I have a special relationship with Operation Fortune: Ruse de Guerre. It was originally slated for release in January 2022, before a standard push-back two months to March. Then, for seemingly no reason whatsoever, it was “indefinitely delayed”…a sentencing with the potential to kill a film’s release entirely. I was assigned the review for SiftPop in December 2021, and I have been eagerly awaiting the film ever since.
It would eventually come out that Operation Fortune was locked back in the vault for a bit due to the presence of some notably Ukrainian bad guys, and its release may have seemed in poor taste (or, at the very least, badly-timed) due to the inception of the Russo-Ukrainian War, which began to dominate headlines on nearly every major news site.
But now, a year later, Operation Fortune, the latest from action director Guy Ritchie, is finally in theaters. Comparatively, a year’s delay isn’t too much (The King’s Daughter, the last film to feature William Hurt, was finally released in 2022, a full eight years after it was filmed), but I didn’t let the delays hinder my excitement. I like Guy Ritchie, and the cast seemed like nothing to scoff at. I kept my faith, and I was rewarded for it.
Is Operation Fortune a revelation of action filmmaking? Not necessarily…but it isn’t nearly as disastrous as one might expect. Ritchie regular Jason Statham stars as the titular Orson Fortune, a special agent with a very particular set of skills (along with a very specific set of medicinal requirements, which somehow never come into play in any meaningful way) whose team is given the task of tracking a missing piece of revolutionary tech. They recruit Hollywood movie star Danny Francesco (Josh Hartnett) in order to get close to billionaire arms dealer Greg Simmonds (a deliciously over-the-top Hugh Grant).
Statham stars alongside Aubrey Plaza, who plays new member of the team Sarah Fidel. Plaza plays into her type, which just so happens to fit perfectly into the tone of the film — as does Cary Elwes, who plays Fortune’s handler Nathan Jasmine. Elwes is in his own world most of the time, crafting a character who often feels like a parody of M from the James Bond franchise; in fact, this whole film feels like Ritchie’s venture into the realm of Bond, bringing his goofy charm and utter Britishness to a film that might fall flat if not given the correct tone.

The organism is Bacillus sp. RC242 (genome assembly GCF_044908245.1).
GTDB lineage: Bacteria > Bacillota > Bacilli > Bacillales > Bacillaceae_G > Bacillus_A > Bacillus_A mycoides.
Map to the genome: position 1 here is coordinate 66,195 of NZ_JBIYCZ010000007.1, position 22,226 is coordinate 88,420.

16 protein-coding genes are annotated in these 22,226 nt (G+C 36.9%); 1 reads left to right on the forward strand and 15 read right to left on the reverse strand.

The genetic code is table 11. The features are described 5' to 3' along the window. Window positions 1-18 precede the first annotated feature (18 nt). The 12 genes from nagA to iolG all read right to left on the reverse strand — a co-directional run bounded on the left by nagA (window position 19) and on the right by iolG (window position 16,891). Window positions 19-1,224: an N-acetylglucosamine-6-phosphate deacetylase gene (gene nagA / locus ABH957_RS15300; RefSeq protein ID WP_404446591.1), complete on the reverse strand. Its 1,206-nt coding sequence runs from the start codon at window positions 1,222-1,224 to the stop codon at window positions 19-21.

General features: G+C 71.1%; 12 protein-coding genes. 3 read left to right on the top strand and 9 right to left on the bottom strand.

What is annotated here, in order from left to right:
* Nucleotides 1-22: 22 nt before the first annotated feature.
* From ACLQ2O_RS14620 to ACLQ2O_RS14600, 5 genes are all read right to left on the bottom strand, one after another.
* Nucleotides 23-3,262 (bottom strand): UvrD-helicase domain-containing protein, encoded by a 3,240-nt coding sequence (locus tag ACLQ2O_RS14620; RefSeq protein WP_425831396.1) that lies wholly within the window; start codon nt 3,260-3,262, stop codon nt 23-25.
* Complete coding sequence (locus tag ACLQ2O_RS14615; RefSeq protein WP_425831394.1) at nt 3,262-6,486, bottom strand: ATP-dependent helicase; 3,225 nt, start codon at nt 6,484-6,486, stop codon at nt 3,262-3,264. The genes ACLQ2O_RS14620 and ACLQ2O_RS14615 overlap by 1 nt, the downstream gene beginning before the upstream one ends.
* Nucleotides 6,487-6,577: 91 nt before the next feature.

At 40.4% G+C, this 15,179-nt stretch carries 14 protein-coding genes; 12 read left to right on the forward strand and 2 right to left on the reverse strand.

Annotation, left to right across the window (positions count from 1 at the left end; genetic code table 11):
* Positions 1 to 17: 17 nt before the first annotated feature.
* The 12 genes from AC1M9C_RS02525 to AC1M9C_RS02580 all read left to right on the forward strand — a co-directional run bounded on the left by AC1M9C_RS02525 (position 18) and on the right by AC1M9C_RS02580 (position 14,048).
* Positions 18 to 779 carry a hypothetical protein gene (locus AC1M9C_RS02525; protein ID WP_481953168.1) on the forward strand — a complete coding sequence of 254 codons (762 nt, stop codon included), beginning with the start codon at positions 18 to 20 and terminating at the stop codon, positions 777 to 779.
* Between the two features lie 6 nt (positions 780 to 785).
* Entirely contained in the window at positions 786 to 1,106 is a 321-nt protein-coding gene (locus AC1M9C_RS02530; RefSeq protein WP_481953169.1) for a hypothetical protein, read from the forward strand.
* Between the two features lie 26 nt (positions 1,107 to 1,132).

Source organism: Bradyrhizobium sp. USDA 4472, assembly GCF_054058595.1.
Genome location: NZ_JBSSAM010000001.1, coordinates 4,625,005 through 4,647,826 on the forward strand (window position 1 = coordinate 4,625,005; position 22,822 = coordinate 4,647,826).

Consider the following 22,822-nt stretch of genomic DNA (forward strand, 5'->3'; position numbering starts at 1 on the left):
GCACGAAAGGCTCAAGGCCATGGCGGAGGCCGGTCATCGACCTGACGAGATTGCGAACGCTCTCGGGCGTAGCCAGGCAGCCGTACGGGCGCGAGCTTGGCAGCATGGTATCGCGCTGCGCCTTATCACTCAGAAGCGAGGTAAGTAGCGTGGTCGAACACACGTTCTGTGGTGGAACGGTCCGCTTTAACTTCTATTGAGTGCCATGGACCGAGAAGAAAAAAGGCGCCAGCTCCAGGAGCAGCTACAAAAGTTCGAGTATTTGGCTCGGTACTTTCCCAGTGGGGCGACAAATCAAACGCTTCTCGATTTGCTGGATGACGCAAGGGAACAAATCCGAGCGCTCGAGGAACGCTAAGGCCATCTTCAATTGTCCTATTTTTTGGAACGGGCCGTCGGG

Ritchie is known for his convoluted plots, and Operation Fortune certainly doesn’t disappoint on that front. It moves a mile a minute, cramming in what feels like thousands of pieces of micro-information in every moment without giving the characters (or audience) a moment to breathe. In fact, I don’t think any character pauses for even a second in between lines of dialogue, making the entire affair feel very scripted — but it’s cheesy spy movie dialogue, which you can’t help but enjoy watching. Plus, it trusts its audience to keep up, which I will always respect, and you can tell everyone involved is having a great time, which always elevates a movie in a way that nothing else can.
Operation Fortune is a fine film — nothing more, nothing less. It’s not Ritchie’s best, but it’s not his worst. Lately, I’ve been more heavily factoring in the “fun aspect” of a movie in order to measure my enjoyment, and while that varies from film to film (I adored Women Talking, but I wouldn’t necessarily classify it as a “fun” movie), but I can confidently say that I enjoyed my time with Orson Fortune and his Ruse de Guerre.